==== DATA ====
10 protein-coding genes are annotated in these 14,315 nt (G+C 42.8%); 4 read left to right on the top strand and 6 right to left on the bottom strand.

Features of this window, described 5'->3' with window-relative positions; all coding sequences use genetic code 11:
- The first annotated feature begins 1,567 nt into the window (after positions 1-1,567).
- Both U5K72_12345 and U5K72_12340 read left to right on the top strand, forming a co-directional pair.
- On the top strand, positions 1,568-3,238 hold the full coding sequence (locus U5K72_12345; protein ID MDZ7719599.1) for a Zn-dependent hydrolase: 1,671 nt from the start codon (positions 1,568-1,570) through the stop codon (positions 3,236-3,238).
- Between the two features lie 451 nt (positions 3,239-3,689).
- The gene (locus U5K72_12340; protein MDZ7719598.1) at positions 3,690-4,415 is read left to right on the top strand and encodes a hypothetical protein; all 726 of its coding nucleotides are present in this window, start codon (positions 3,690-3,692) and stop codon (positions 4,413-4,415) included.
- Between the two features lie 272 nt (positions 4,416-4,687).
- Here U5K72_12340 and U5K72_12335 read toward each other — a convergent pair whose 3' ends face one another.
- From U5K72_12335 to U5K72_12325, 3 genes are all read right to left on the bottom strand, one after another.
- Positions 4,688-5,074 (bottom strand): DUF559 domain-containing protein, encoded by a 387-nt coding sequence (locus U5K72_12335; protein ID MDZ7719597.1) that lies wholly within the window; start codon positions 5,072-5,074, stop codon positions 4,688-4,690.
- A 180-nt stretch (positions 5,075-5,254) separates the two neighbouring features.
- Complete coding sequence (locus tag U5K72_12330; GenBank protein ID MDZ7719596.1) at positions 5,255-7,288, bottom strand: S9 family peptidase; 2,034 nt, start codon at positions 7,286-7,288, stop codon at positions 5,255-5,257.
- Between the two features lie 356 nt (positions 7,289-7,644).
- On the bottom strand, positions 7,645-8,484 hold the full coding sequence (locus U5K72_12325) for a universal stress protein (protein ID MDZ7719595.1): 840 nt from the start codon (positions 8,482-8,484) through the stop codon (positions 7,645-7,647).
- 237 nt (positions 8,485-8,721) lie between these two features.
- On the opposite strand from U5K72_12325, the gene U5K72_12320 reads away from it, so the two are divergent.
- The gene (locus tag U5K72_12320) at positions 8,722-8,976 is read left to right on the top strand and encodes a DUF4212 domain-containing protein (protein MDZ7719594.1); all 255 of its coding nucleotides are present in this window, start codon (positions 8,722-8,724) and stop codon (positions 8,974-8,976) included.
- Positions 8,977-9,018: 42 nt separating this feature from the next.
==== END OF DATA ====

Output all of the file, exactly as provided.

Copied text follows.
10 protein-coding genes are annotated in these 14,315 nt (G+C 42.8%); 4 read left to right on the top strand and 6 right to left on the bottom strand.

Features of this window, described 5'->3' with window-relative positions; all coding sequences use genetic code 11:
- The first annotated feature begins 1,567 nt into the window (after positions 1-1,567).
- Both U5K72_12345 and U5K72_12340 read left to right on the top strand, forming a co-directional pair.
- On the top strand, positions 1,568-3,238 hold the full coding sequence (locus U5K72_12345; protein ID MDZ7719599.1) for a Zn-dependent hydrolase: 1,671 nt from the start codon (positions 1,568-1,570) through the stop codon (positions 3,236-3,238).
- Between the two features lie 451 nt (positions 3,239-3,689).
- The gene (locus U5K72_12340; protein MDZ7719598.1) at positions 3,690-4,415 is read left to right on the top strand and encodes a hypothetical protein; all 726 of its coding nucleotides are present in this window, start codon (positions 3,690-3,692) and stop codon (positions 4,413-4,415) included.
- Between the two features lie 272 nt (positions 4,416-4,687).
- Here U5K72_12340 and U5K72_12335 read toward each other — a convergent pair whose 3' ends face one another.
- From U5K72_12335 to U5K72_12325, 3 genes are all read right to left on the bottom strand, one after another.
- Positions 4,688-5,074 (bottom strand): DUF559 domain-containing protein, encoded by a 387-nt coding sequence (locus U5K72_12335; protein ID MDZ7719597.1) that lies wholly within the window; start codon positions 5,072-5,074, stop codon positions 4,688-4,690.
- A 180-nt stretch (positions 5,075-5,254) separates the two neighbouring features.
- Complete coding sequence (locus tag U5K72_12330; GenBank protein ID MDZ7719596.1) at positions 5,255-7,288, bottom strand: S9 family peptidase; 2,034 nt, start codon at positions 7,286-7,288, stop codon at positions 5,255-5,257.
- Between the two features lie 356 nt (positions 7,289-7,644).
- On the bottom strand, positions 7,645-8,484 hold the full coding sequence (locus U5K72_12325) for a universal stress protein (protein ID MDZ7719595.1): 840 nt from the start codon (positions 8,482-8,484) through the stop codon (positions 7,645-7,647).
- 237 nt (positions 8,485-8,721) lie between these two features.
- On the opposite strand from U5K72_12325, the gene U5K72_12320 reads away from it, so the two are divergent.
- The gene (locus tag U5K72_12320) at positions 8,722-8,976 is read left to right on the top strand and encodes a DUF4212 domain-containing protein (protein MDZ7719594.1); all 255 of its coding nucleotides are present in this window, start codon (positions 8,722-8,724) and stop codon (positions 8,974-8,976) included.
- Positions 8,977-9,018: 42 nt separating this feature from the next.